29 Sep 2010

Manage your body weight - the green way

Health in all its aspects has always been a topic quite close to my heart, and lately I've been thinking a lot about the basics of weight gain (and loss) and how that ties in with our lives and our environment.

The first question I had to tackle was: when does a person (or animal) gain weight? And the answer, reduced to its foundations, isn't that complicated (even though the circumstances usually are): we gain weight when we eat more calories than we burn. Meaning: when we consume more energy than we physically need.

And this is an interesting point to take a closer look at.
First of all, we need to be aware that all food we eat, is energy that was part of another living being, be it an animal or a plant. That life form - and, in case of animals, whatever was needed to feed it - has died (or lost a few parts) to keep us alive a little longer. I'm not saying we need to live our lives feeling guilty about it - we are part of nature and that's how it works - but I believe it's vital to acknowledge our food's true origin in order to recover a more natural and healthy relationship with nutrition.

Now, looking at it in this way, we have several ways to manage our weight. Let's look at a few options for weight loss:
  1. We consume more energy than we need (or the exact amount), but burn off the extras with exercise, and then some.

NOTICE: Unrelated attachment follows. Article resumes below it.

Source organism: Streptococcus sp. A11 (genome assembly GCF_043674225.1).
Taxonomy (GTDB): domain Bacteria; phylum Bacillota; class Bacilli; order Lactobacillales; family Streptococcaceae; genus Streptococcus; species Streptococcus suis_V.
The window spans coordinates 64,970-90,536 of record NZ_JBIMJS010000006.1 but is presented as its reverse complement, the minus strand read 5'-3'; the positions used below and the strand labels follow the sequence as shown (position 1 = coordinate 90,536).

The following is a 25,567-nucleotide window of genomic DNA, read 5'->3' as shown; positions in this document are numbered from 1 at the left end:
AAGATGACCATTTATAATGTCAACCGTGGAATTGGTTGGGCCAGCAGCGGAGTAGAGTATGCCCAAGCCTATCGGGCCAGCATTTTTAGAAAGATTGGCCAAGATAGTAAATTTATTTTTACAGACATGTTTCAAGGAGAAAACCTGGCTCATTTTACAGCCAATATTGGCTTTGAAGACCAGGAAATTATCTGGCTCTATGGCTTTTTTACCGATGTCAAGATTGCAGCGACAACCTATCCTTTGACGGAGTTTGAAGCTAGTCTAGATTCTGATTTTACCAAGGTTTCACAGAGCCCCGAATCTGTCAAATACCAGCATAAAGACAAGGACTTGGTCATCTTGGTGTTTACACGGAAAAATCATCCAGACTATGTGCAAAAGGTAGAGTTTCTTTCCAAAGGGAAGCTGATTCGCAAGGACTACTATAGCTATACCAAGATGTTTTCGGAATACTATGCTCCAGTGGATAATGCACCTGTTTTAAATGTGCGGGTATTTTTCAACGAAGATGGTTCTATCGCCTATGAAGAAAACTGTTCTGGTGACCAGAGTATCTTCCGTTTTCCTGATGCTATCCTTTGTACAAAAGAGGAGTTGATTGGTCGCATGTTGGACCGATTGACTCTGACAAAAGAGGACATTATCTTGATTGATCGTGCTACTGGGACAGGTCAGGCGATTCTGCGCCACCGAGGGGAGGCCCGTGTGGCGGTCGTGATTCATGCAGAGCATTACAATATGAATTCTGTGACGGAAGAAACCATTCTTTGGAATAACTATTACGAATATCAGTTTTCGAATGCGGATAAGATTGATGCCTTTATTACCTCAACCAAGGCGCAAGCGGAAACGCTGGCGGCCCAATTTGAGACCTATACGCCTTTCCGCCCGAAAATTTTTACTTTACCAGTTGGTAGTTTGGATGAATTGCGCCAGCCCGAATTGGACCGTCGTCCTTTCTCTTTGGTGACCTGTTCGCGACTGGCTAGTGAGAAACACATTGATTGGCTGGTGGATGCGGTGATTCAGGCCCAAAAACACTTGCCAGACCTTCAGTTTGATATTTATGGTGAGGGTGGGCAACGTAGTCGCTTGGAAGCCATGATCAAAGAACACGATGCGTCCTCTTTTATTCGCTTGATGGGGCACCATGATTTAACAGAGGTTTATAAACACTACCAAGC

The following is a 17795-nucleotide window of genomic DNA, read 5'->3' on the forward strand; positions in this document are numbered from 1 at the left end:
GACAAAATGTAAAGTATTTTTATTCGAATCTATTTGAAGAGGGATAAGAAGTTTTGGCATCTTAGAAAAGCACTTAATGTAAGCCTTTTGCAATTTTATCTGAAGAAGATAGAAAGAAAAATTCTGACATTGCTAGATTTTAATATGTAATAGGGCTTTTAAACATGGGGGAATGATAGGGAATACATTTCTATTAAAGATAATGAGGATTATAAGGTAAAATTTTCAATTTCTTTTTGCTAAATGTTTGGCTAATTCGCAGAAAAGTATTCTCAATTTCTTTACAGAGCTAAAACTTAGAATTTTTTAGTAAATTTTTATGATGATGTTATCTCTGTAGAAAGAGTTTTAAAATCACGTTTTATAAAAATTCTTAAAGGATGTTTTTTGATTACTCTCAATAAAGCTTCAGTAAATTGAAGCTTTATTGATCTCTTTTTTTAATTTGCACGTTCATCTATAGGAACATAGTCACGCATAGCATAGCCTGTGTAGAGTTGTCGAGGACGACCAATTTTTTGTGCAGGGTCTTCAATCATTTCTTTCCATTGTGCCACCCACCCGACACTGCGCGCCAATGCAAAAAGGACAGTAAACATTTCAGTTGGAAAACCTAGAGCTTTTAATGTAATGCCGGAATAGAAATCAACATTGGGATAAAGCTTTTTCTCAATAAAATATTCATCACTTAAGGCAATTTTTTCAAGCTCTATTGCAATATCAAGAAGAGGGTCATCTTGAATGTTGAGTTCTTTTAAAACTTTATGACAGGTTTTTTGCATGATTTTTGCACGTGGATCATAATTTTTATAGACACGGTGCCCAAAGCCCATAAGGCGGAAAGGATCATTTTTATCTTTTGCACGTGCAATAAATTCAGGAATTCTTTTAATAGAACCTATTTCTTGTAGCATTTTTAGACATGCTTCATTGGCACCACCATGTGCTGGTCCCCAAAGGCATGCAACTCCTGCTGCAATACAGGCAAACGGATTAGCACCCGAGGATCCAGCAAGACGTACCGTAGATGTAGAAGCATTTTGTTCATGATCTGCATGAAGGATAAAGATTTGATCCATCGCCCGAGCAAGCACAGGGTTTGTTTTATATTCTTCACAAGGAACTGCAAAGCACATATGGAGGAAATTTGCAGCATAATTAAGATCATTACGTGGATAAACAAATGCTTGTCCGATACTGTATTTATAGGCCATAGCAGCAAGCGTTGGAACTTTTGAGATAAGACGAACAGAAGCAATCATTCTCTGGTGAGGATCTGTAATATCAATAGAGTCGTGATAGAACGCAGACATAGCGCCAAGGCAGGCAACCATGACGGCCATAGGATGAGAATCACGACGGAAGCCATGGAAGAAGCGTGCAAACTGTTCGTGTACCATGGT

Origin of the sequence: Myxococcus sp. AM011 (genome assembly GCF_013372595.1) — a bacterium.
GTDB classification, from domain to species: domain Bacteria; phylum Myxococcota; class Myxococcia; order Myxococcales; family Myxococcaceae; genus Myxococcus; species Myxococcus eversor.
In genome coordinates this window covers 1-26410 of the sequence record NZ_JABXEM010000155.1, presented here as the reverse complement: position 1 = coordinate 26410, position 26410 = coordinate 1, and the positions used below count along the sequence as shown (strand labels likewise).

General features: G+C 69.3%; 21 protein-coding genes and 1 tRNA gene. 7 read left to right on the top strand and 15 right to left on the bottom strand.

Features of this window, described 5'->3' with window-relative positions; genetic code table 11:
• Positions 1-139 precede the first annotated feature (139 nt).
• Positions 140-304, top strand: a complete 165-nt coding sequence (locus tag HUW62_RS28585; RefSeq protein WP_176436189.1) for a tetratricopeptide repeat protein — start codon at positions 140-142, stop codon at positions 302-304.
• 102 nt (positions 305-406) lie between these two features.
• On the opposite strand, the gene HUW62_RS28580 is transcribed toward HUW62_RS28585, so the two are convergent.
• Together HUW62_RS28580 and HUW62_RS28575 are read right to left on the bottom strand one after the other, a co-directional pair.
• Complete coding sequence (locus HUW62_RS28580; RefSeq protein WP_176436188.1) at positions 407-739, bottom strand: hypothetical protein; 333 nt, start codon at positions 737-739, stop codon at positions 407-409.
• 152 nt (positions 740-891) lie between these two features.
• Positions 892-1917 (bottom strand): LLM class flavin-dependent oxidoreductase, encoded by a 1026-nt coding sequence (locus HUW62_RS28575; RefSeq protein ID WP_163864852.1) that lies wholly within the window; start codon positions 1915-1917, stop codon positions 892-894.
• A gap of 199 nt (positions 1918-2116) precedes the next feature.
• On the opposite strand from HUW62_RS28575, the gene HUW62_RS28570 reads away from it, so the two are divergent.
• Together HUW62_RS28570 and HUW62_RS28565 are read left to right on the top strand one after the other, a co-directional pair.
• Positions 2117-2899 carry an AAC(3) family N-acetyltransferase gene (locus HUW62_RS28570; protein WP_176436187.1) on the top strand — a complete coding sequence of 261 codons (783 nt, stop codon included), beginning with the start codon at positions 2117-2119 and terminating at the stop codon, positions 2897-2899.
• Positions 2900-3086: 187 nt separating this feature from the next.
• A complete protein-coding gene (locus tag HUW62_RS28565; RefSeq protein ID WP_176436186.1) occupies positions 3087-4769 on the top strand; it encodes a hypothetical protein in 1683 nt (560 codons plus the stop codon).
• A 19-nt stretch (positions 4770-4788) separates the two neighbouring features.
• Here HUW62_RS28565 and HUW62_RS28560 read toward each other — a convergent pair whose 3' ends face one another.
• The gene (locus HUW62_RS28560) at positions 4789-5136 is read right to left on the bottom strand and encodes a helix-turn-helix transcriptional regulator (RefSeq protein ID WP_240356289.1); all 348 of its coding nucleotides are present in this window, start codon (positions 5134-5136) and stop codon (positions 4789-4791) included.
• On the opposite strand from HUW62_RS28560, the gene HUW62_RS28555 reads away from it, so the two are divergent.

2. We do our normal daily activities, but we eat fewer calories than we need, thus burning off our reserves.
  3. A mix of both.
From an ecological and sustainable point of view: which of these makes the most sense?

I would say the second: take in fewer calories, and as a result we'll burn some of the extra energy our bodies have stored as fat. It's the perfect way to restore the balance between the energy total we consume during our lifetime, and how much we actually need to stay alive and healthy.

Don't get me wrong: I'm NOT pleading against exercise. When we lead sedentary lives, our bodies need us to move around more, to get our hearts pumping and our muscles working.
But I am pleading for a more conscious approach to the food we take in, and to what we spend that energy on. Somehow it feels absurd in these times of impending resource and food crises, overfertilisation and animal cruelty, to overeat and then step on the treadmill to burn it off.

At the same time the reality of weight loss is a very complicated issue, tied in with lots of physical, cognitive and emotional factors. And often there's guilt, resistance, social disapproval and stigmatisation to tackle on top of everything else.

But to me, those are just more reasons why it we need to go back to the basics, and look at which of our behaviours and understandings aren't helping us to go where we want to go, wherever that might be.

Fat in itself isn't evil, it's not a safety blanket nor is it a cosmic (or genetic) conspiracy. It's just energy we're storing. Energy we can still use, whether we still believe that or not. Energy that we've acquired through cannibalizing other life forms, something we all do, every day. There's no point in feeling bad about it, but let us acknowledge the fact and use that awareness to fuel our resolve and - if necessary - to change our outlook on our personal energy balance.

Let us not take our food for granted, and use our stored energy well.

Therefore, apart from being conscious about our food intake, can we come up with forms of exercise that benefit other living beings? Our immediate environment, our pets, families, communities or - if we get really ambitious - society as a whole?

Continued in: Manage your body weight - the green way: part two: eating.
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